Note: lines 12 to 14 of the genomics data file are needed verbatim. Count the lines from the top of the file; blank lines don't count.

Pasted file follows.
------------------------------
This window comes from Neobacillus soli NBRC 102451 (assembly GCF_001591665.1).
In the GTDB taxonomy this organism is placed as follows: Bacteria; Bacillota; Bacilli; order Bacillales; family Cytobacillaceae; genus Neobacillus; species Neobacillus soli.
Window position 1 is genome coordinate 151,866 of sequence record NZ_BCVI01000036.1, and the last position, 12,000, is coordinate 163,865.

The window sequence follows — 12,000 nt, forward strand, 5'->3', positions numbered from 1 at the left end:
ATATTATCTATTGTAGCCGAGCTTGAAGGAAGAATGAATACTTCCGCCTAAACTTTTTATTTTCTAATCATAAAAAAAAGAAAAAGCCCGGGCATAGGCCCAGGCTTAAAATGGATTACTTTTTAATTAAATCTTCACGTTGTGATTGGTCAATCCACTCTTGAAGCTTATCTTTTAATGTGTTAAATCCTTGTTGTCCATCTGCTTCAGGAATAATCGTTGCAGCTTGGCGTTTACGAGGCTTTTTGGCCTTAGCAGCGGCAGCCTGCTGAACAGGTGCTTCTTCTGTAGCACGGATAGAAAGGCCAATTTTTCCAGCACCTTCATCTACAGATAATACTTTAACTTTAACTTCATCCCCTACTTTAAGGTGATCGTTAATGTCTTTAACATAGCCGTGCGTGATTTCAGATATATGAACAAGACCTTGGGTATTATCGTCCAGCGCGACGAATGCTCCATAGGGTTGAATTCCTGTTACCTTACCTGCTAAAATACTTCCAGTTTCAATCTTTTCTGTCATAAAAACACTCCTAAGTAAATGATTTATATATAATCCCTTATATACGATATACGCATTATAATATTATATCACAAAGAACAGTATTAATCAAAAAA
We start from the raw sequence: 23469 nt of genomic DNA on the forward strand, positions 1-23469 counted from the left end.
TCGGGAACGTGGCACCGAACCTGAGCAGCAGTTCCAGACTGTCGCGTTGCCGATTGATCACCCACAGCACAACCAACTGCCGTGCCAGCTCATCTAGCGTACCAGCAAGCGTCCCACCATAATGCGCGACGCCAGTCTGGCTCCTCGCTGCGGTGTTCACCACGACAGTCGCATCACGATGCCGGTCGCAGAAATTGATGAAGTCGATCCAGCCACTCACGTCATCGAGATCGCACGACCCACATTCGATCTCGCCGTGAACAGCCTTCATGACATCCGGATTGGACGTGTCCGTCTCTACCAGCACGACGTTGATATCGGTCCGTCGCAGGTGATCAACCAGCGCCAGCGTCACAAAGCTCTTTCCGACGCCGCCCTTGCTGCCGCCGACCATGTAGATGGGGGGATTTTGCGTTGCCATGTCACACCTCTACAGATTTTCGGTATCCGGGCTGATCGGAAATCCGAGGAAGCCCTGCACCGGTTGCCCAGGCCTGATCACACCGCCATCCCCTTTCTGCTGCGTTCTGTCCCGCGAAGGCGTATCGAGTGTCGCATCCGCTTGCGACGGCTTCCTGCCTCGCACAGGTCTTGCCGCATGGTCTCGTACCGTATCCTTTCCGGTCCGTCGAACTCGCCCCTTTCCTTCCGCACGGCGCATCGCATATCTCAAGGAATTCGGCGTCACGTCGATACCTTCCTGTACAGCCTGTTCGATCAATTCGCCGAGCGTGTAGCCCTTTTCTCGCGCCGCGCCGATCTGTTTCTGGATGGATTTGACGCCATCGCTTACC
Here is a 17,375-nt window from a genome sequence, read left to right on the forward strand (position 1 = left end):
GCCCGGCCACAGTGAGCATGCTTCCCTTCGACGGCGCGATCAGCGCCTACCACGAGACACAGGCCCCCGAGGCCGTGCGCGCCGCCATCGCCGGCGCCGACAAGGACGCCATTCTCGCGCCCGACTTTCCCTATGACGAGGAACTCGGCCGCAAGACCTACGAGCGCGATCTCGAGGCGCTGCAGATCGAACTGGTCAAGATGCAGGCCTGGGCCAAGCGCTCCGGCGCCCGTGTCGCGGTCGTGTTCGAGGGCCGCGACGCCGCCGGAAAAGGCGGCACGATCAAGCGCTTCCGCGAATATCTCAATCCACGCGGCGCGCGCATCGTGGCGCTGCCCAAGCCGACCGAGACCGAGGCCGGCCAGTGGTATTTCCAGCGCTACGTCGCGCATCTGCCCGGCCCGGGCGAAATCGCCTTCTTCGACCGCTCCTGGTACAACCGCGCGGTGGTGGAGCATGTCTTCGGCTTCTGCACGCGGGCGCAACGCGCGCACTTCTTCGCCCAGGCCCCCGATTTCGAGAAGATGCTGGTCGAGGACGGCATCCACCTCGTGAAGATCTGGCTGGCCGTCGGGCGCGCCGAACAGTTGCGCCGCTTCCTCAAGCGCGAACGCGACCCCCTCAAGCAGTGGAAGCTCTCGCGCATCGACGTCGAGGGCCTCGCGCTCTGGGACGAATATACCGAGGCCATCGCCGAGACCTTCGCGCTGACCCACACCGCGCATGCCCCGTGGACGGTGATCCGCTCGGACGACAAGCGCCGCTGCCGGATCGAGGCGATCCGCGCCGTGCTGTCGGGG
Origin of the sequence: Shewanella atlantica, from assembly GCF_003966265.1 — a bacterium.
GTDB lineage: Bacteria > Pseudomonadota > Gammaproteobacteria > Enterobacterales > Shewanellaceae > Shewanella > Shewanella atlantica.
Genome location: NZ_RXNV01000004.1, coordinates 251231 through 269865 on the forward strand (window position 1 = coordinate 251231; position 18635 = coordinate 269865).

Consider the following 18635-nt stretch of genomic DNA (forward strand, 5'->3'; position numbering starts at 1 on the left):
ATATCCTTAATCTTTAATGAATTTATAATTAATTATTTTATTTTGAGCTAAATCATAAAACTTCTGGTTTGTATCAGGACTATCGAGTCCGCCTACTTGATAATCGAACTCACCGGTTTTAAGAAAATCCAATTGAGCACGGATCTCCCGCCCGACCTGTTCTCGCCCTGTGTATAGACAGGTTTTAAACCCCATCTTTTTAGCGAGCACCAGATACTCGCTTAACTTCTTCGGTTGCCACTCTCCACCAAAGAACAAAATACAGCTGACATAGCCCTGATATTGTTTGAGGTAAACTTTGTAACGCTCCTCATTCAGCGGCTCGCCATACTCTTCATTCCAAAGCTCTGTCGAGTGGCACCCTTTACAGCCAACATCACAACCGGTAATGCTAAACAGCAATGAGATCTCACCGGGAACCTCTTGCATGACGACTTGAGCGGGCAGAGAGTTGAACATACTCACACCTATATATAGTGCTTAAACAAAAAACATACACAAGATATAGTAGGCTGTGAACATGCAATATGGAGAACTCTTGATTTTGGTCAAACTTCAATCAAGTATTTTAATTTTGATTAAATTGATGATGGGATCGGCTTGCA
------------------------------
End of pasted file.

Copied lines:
Genome location: NZ_RXNV01000004.1, coordinates 251231 through 269865 on the forward strand (window position 1 = coordinate 251231; position 18635 = coordinate 269865).

Consider the following 18635-nt stretch of genomic DNA (forward strand, 5'->3'; position numbering starts at 1 on the left):
ATATCCTTAATCTTTAATGAATTTATAATTAATTATTTTATTTTGAGCTAAATCATAAAACTTCTGGTTTGTATCAGGACTATCGAGTCCGCCTACTTGATAATCGAACTCACCGGTTTTAAGAAAATCCAATTGAGCACGGATCTCCCGCCCGACCTGTTCTCGCCCTGTGTATAGACAGGTTTTAAACCCCATCTTTTTAGCGAGCACCAGATACTCGCTTAACTTCTTCGGTTGCCACTCTCCACCAAAGAACAAAATACAGCTGACATAGCCCTGATATTGTTTGAGGTAAACTTTGTAACGCTCCTCATTCAGCGGCTCGCCATACTCTTCATTCCAAAGCTCTGTCGAGTGGCACCCTTTACAGCCAACATCACAACCGGTAATGCTAAACAGCAATGAGATCTCACCGGGAACCTCTTGCATGACGACTTGAGCGGGCAGAGAGTTGAACATACTCACACCTATATATAGTGCTTAAACAAAAAACATACACAAGATATAGTAGGCTGTGAACATGCAATATGGAGAACTCTTGATTTTGGTCAAACTTCAATCAAGTATTTTAATTTTGATTAAATTGATGATGGGATCGGCTTGCA